Online Reggae Magazine


Articles about reggae music, reviews, interviews, reports and more...

Jah Thomas - Stop Yu Loafin

Jah Thomas - Stop Yu Loafin

Jah Thomas - Stop Yu Loafin

By on - Comment

The uncomplicated sincere quality to Thomas' tones is entirely his own.


The late-70s-to-early-80s wave of Jamaican toasters who became producers have been back in the public ear lately. This year has seen new albums from Captain Sinbad and U-Brown (the latter featuring Ranking Joe).

Jah Thomas - Stop Yu LoafinAnd now another of their number is gets a CD reissue by Greensleeves. Nukruma “Jah” Thomas’ 1978 set 'Stop Yu Loafin’ was his debut and the first Greensleeves record to feature the iconic artwork of Tony McDermott.

Thomas was named after Kwame Nukruma - independent Ghana’s “African Lenin”. He blew up in ’76 with the 45 Midnight Rock for producer Alvin GG Ranglin on the Things and Times rhythm – later taking the song’s title for his own label. Following a ripple of success cutting albums at Channel One and King Tubbys he would produce hits for others including Greensleeves compilation staple Tristan Palma’s 'Joker Smoker'. Some key productions were reissued by Greensleeves in 2008 as part three of their '12 inch Rulers series'.

In recent years he has also been very active in facilitating the recordings of dub specials by Jamaican artists for foreign sounds. His son is the singer D’Aville who readers may remember got herbal himself with My Grade adapting Bell Biv DeVoe’s 1990 new jack swing hit Poison over on Frenchie’s excellent World A Music backing.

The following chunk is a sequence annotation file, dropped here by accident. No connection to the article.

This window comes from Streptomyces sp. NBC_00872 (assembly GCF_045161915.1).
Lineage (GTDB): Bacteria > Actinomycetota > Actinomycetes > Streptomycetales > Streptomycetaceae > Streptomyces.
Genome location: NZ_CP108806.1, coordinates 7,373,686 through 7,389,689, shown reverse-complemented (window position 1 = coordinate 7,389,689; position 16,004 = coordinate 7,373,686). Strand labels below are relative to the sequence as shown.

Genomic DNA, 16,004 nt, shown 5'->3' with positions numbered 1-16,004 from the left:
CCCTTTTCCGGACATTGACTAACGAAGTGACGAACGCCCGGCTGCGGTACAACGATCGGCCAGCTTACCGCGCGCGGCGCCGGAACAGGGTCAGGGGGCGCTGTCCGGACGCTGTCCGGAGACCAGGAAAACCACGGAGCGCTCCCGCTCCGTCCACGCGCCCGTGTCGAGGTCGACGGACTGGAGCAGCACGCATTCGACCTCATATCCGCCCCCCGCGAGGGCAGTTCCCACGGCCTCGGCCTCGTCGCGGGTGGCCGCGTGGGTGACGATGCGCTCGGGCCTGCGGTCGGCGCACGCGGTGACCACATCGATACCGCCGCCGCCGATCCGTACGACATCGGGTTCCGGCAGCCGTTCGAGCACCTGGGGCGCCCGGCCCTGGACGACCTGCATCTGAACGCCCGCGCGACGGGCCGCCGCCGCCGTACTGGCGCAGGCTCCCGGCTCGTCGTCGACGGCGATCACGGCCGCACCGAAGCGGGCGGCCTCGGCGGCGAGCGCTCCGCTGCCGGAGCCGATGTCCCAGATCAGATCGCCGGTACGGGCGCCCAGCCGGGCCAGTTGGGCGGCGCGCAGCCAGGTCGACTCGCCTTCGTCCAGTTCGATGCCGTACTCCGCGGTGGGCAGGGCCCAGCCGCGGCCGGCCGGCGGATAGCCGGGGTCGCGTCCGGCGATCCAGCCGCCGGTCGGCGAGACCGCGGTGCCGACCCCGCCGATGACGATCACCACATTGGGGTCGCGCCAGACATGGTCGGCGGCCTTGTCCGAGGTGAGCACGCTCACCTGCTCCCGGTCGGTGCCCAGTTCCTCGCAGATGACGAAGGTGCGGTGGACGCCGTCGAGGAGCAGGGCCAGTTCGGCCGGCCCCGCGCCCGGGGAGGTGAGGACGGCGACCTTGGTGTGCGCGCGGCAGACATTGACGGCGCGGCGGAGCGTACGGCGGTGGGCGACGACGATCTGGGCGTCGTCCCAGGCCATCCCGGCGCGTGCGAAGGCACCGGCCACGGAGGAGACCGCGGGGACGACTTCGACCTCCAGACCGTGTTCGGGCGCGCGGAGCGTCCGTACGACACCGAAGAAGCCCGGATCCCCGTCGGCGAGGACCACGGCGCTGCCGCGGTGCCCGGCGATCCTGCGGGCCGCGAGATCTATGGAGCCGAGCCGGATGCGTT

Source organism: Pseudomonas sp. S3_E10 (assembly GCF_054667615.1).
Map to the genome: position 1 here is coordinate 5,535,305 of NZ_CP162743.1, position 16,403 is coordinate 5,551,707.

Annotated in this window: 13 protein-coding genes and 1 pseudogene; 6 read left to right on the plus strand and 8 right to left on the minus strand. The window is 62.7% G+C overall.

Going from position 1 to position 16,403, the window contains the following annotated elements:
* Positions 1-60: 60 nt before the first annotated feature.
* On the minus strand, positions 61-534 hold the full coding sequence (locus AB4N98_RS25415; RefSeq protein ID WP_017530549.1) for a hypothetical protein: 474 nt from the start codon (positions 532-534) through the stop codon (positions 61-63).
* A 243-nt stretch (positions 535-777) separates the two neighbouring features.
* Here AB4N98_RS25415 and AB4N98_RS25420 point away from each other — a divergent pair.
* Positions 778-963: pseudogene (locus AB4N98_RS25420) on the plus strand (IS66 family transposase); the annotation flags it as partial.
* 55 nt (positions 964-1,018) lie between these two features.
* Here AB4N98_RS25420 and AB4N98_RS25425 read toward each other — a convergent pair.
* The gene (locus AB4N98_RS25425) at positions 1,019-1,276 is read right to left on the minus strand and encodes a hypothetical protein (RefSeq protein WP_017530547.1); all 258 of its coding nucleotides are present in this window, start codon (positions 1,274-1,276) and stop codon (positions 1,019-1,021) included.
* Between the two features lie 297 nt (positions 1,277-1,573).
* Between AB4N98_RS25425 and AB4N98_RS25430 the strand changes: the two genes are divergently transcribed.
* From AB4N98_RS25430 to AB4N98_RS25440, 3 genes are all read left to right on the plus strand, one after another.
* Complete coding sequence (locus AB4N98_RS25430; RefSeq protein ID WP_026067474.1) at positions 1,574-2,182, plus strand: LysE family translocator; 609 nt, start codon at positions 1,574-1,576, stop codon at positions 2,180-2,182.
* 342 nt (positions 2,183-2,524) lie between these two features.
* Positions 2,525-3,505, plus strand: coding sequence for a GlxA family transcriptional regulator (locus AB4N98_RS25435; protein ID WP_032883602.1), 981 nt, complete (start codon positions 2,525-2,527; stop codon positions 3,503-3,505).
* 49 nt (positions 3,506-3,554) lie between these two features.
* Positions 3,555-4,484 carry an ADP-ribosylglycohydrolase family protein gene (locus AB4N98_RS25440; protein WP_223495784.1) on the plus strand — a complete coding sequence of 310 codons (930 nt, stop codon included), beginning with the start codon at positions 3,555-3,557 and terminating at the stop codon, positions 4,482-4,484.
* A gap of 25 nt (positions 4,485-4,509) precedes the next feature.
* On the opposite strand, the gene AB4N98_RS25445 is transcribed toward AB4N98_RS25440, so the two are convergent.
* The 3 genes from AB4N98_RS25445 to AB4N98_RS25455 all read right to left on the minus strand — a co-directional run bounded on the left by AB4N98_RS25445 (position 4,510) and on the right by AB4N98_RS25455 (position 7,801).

Re-listening to Thomas’ first and most widely renowned LP it’s easy to hear why it was so popular at the time. Thomas locks into strong, serene “Revolutionaries at Channel One” rhythms (mostly re-dos of older classics), ably delivering stream of consciousness and social comment.

The title track paraphrases the idler-correction message of Creole’s Channel One cut of Horace Andy’s Skylarking (referencing a “Prince Joker” who may have inspired the scrounging character in Joker Smoker). Love and Happiness rides Leroy Smart’s retread of Bob Marley’s Waiting in Vain with Thomas throwing in a little of Bunny Wailer’s Pass It On. You can hear Big Youth in the way he rhymes “Polyester” with Uncle Lester (the deejay version to Andy’s Girl I Love You). But there is an uncomplicated, sincere quality to Thomas’ tones that’s entirely his own.

These wild, dreamy, tail-end-of-the-rockers-era rhythms are produced by Jo Jo Hookim and engineered by his brother Ernest and Stanley “Barnabas” Bryan at the famous Channel One studio on Maxfield Avenue. They are motored by drummer Sly Dunbar whose persistent hi-hat whirrs like the chain to Thomas’ youth-hood mode of transport during Bicycle Skank. Sly’s militant lattices are spliced with percussion décor from “Sticky” Thompson and “Skully” Simms; anchored by the bass of Robbie Shakespeare and Ranchie McLean; and garnished by Rod “Dougie” Bryan on guitar and Ansell Collins and Bernard “Touter” Harvey on keys.

Some liner notes would have shed a nice further light on this album’s creation. Those who favour vinyl will prefer to wait for an LP issue scheduled for an as yet un-named date.

Share it!

Send to Kindle
Create an alert

Comments actually desactivated due to too much spams

Recently addedView all

Var - Poor and Needy
27 Sep
Mortimer - Lightning
11 Aug

© 2007-2022 United Reggae. All Rights Reserved. Reproduction in whole or in part is prohibited. Read about copyright

Terms of use | About us | Contact us | Authors | Newsletter | A-Z

United Reggae is a free and independant magazine promoting reggae music and message since 2007. Support us!

Partners: Jammin Reggae Archives | Jamaican Raw Sessions | Vallèia - Lunch & Fresh food | Relier un livre | One One One Wear